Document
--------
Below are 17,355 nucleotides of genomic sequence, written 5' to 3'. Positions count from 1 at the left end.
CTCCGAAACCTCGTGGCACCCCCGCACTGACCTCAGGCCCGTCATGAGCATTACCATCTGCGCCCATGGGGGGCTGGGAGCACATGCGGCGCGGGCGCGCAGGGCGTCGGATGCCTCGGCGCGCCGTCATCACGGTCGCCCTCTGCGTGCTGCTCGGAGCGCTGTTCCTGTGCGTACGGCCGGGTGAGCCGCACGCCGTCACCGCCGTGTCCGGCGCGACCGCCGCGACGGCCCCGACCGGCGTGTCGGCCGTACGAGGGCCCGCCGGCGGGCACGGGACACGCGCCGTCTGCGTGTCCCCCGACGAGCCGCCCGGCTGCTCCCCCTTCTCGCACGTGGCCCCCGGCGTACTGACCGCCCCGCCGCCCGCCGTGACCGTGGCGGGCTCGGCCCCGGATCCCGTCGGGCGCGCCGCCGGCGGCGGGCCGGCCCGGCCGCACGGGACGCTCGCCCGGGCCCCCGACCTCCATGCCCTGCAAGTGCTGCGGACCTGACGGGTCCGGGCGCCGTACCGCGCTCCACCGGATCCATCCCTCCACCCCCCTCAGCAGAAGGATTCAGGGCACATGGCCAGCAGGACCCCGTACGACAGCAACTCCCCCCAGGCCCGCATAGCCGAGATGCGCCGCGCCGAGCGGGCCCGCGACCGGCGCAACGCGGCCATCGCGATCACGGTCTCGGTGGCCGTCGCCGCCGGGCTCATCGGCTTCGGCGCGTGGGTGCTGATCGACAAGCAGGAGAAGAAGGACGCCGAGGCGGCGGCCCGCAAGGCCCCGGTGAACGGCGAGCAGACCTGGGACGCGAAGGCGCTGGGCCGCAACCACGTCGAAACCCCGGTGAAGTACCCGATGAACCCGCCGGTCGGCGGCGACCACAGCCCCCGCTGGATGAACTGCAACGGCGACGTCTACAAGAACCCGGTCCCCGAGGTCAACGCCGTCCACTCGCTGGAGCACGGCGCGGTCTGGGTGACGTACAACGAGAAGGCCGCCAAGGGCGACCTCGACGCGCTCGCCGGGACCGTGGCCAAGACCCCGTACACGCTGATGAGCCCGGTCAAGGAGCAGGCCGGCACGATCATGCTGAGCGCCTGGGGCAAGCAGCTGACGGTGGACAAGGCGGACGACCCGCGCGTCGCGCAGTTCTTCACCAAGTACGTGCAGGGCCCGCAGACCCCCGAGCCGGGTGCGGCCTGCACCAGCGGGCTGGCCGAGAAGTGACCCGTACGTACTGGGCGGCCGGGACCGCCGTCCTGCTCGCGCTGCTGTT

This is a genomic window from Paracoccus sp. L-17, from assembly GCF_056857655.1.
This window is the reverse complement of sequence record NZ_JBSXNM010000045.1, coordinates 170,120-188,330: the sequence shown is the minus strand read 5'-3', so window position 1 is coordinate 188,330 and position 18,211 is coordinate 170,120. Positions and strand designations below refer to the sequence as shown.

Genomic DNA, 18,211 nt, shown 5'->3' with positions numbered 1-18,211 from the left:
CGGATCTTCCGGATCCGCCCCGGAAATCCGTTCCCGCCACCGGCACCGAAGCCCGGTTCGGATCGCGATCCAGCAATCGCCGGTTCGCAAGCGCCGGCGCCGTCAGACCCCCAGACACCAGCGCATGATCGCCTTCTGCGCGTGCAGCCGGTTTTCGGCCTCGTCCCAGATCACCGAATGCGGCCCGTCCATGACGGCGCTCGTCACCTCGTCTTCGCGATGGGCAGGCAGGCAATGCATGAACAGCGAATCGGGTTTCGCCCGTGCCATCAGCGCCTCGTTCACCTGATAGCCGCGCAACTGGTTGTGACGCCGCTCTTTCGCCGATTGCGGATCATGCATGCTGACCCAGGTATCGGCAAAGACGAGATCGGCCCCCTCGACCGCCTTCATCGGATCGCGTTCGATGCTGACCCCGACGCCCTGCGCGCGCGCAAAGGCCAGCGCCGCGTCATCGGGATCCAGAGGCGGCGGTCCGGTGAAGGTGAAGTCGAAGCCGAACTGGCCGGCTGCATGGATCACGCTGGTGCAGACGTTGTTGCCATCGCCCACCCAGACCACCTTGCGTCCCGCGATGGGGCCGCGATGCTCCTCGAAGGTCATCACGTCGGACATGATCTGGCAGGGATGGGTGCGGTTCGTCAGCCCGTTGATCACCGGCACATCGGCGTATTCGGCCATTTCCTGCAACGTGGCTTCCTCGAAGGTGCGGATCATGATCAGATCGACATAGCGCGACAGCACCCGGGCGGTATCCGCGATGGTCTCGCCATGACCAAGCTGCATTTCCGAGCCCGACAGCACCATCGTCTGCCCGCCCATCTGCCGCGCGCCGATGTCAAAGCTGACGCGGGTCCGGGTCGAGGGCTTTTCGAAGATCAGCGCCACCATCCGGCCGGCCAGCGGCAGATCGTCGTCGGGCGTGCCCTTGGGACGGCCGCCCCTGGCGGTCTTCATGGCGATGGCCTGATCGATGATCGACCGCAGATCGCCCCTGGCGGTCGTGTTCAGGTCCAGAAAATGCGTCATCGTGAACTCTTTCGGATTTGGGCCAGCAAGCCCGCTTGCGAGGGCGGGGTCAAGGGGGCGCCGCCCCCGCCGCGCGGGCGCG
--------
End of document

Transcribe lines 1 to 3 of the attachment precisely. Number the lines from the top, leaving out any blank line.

Below are 17,355 nucleotides of genomic sequence, written 5' to 3'. Positions count from 1 at the left end.
CTCCGAAACCTCGTGGCACCCCCGCACTGACCTCAGGCCCGTCATGAGCATTACCATCTGCGCCCATGGGGGGCTGGGAGCACATGCGGCGCGGGCGCGCAGGGCGTCGGATGCCTCGGCGCGCCGTCATCACGGTCGCCCTCTGCGTGCTGCTCGGAGCGCTGTTCCTGTGCGTACGGCCGGGTGAGCCGCACGCCGTCACCGCCGTGTCCGGCGCGACCGCCGCGACGGCCCCGACCGGCGTGTCGGCCGTACGAGGGCCCGCCGGCGGGCACGGGACACGCGCCGTCTGCGTGTCCCCCGACGAGCCGCCCGGCTGCTCCCCCTTCTCGCACGTGGCCCCCGGCGTACTGACCGCCCCGCCGCCCGCCGTGACCGTGGCGGGCTCGGCCCCGGATCCCGTCGGGCGCGCCGCCGGCGGCGGGCCGGCCCGGCCGCACGGGACGCTCGCCCGGGCCCCCGACCTCCATGCCCTGCAAGTGCTGCGGACCTGACGGGTCCGGGCGCCGTACCGCGCTCCACCGGATCCATCCCTCCACCCCCCTCAGCAGAAGGATTCAGGGCACATGGCCAGCAGGACCCCGTACGACAGCAACTCCCCCCAGGCCCGCATAGCCGAGATGCGCCGCGCCGAGCGGGCCCGCGACCGGCGCAACGCGGCCATCGCGATCACGGTCTCGGTGGCCGTCGCCGCCGGGCTCATCGGCTTCGGCGCGTGGGTGCTGATCGACAAGCAGGAGAAGAAGGACGCCGAGGCGGCGGCCCGCAAGGCCCCGGTGAACGGCGAGCAGACCTGGGACGCGAAGGCGCTGGGCCGCAACCACGTCGAAACCCCGGTGAAGTACCCGATGAACCCGCCGGTCGGCGGCGACCACAGCCCCCGCTGGATGAACTGCAACGGCGACGTCTACAAGAACCCGGTCCCCGAGGTCAACGCCGTCCACTCGCTGGAGCACGGCGCGGTCTGGGTGACGTACAACGAGAAGGCCGCCAAGGGCGACCTCGACGCGCTCGCCGGGACCGTGGCCAAGACCCCGTACACGCTGATGAGCCCGGTCAAGGAGCAGGCCGGCACGATCATGCTGAGCGCCTGGGGCAAGCAGCTGACGGTGGACAAGGCGGACGACCCGCGCGTCGCGCAGTTCTTCACCAAGTACGTGCAGGGCCCGCAGACCCCCGAGCCGGGTGCGGCCTGCACCAGCGGGCTGGCCGAGAAGTGACCCGTACGTACTGGGCGGCCGGGACCGCCGTCCTGCTCGCGCTGCTGTT

This is a genomic window from Paracoccus sp. L-17, from assembly GCF_056857655.1.